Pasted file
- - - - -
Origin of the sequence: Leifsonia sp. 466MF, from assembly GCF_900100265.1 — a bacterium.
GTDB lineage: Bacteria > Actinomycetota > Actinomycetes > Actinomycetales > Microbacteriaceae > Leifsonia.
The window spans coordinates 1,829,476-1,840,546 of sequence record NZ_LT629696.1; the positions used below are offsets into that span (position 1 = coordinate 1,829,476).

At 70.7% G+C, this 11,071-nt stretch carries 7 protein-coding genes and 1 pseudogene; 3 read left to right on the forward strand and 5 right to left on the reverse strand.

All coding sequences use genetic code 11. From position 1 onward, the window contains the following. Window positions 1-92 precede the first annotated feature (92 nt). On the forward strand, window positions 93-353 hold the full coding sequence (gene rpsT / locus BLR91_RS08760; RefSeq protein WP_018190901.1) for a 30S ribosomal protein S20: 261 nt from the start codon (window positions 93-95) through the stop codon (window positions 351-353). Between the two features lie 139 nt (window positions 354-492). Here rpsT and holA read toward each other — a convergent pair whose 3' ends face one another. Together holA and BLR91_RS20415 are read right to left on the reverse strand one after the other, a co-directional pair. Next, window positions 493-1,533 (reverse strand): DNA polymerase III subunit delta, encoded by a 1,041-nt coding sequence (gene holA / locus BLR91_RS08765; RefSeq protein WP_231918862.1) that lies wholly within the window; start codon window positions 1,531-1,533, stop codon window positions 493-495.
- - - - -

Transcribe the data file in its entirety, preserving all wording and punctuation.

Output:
Origin of the sequence: Leifsonia sp. 466MF, from assembly GCF_900100265.1 — a bacterium.
GTDB lineage: Bacteria > Actinomycetota > Actinomycetes > Actinomycetales > Microbacteriaceae > Leifsonia.
The window spans coordinates 1,829,476-1,840,546 of sequence record NZ_LT629696.1; the positions used below are offsets into that span (position 1 = coordinate 1,829,476).

At 70.7% G+C, this 11,071-nt stretch carries 7 protein-coding genes and 1 pseudogene; 3 read left to right on the forward strand and 5 right to left on the reverse strand.

All coding sequences use genetic code 11. From position 1 onward, the window contains the following. Window positions 1-92 precede the first annotated feature (92 nt). On the forward strand, window positions 93-353 hold the full coding sequence (gene rpsT / locus BLR91_RS08760; RefSeq protein WP_018190901.1) for a 30S ribosomal protein S20: 261 nt from the start codon (window positions 93-95) through the stop codon (window positions 351-353). Between the two features lie 139 nt (window positions 354-492). Here rpsT and holA read toward each other — a convergent pair whose 3' ends face one another. Together holA and BLR91_RS20415 are read right to left on the reverse strand one after the other, a co-directional pair. Next, window positions 493-1,533 (reverse strand): DNA polymerase III subunit delta, encoded by a 1,041-nt coding sequence (gene holA / locus BLR91_RS08765; RefSeq protein WP_231918862.1) that lies wholly within the window; start codon window positions 1,531-1,533, stop codon window positions 493-495.